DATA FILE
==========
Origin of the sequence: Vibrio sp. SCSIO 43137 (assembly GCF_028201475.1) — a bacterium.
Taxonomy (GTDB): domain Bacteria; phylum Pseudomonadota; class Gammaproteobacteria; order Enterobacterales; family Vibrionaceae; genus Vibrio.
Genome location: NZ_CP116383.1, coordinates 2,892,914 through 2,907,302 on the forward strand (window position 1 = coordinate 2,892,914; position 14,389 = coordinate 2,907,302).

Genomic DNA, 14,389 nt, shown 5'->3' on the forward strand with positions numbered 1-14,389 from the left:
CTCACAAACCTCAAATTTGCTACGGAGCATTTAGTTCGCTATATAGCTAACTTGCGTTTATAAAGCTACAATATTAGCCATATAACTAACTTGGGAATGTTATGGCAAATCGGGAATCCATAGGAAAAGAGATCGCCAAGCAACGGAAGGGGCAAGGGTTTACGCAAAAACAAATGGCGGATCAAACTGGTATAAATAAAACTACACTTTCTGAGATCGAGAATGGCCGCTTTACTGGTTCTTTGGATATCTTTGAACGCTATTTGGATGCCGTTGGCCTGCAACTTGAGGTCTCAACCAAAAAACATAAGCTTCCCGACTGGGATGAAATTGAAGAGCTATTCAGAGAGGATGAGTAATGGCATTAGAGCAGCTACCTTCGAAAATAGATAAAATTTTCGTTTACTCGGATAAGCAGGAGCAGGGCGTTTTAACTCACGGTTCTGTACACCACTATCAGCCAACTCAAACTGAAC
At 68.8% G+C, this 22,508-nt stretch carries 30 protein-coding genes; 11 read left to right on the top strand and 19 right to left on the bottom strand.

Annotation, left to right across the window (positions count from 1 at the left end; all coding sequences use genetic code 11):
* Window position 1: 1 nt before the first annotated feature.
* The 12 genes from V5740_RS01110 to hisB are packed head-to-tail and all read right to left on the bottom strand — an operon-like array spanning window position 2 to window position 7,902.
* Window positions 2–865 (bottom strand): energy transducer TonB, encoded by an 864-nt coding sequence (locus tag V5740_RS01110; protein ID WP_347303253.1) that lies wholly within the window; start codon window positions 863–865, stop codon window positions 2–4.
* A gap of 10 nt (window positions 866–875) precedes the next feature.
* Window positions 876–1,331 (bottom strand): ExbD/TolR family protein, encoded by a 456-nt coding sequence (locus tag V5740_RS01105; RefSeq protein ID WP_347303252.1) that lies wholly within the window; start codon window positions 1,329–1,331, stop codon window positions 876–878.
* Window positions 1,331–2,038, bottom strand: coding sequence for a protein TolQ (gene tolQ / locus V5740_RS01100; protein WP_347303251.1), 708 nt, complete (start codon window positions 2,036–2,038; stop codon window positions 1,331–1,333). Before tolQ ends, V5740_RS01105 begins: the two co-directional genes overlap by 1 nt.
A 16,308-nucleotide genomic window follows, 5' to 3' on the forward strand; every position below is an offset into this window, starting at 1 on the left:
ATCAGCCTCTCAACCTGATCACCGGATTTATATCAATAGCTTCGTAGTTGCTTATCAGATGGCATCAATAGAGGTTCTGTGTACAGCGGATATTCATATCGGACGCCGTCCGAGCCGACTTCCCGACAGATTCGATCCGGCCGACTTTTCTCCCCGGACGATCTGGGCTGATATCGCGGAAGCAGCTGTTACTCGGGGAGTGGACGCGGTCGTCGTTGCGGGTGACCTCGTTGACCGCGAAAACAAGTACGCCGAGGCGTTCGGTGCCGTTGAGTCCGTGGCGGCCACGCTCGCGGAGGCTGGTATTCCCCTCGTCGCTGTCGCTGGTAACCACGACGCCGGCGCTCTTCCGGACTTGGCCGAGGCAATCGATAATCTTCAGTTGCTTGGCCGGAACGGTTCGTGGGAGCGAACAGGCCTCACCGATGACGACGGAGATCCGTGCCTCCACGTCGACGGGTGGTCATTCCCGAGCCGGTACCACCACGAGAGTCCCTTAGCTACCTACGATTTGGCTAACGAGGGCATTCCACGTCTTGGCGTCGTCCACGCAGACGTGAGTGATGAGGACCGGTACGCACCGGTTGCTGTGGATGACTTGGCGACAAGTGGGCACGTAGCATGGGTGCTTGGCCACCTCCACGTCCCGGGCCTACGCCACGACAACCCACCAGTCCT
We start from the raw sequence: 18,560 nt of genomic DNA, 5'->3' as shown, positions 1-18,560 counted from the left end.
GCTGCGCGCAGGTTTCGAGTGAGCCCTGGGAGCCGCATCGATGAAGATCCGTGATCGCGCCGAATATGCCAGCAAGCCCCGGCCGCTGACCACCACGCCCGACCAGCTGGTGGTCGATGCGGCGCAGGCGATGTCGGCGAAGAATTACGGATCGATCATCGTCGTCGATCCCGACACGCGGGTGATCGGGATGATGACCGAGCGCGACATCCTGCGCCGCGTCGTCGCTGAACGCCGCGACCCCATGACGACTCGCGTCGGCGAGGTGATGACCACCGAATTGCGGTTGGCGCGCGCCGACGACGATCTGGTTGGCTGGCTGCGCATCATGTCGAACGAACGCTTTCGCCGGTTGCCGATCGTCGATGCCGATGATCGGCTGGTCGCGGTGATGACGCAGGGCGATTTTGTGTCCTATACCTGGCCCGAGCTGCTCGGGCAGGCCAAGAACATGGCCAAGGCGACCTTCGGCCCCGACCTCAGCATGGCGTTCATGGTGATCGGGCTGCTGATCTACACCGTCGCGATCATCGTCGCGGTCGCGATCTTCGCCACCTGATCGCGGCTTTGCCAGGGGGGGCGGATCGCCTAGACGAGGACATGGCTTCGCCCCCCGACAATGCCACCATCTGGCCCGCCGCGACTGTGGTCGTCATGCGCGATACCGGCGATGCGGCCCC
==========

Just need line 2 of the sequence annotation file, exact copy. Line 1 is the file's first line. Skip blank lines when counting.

Taxonomy (GTDB): domain Bacteria; phylum Pseudomonadota; class Gammaproteobacteria; order Enterobacterales; family Vibrionaceae; genus Vibrio.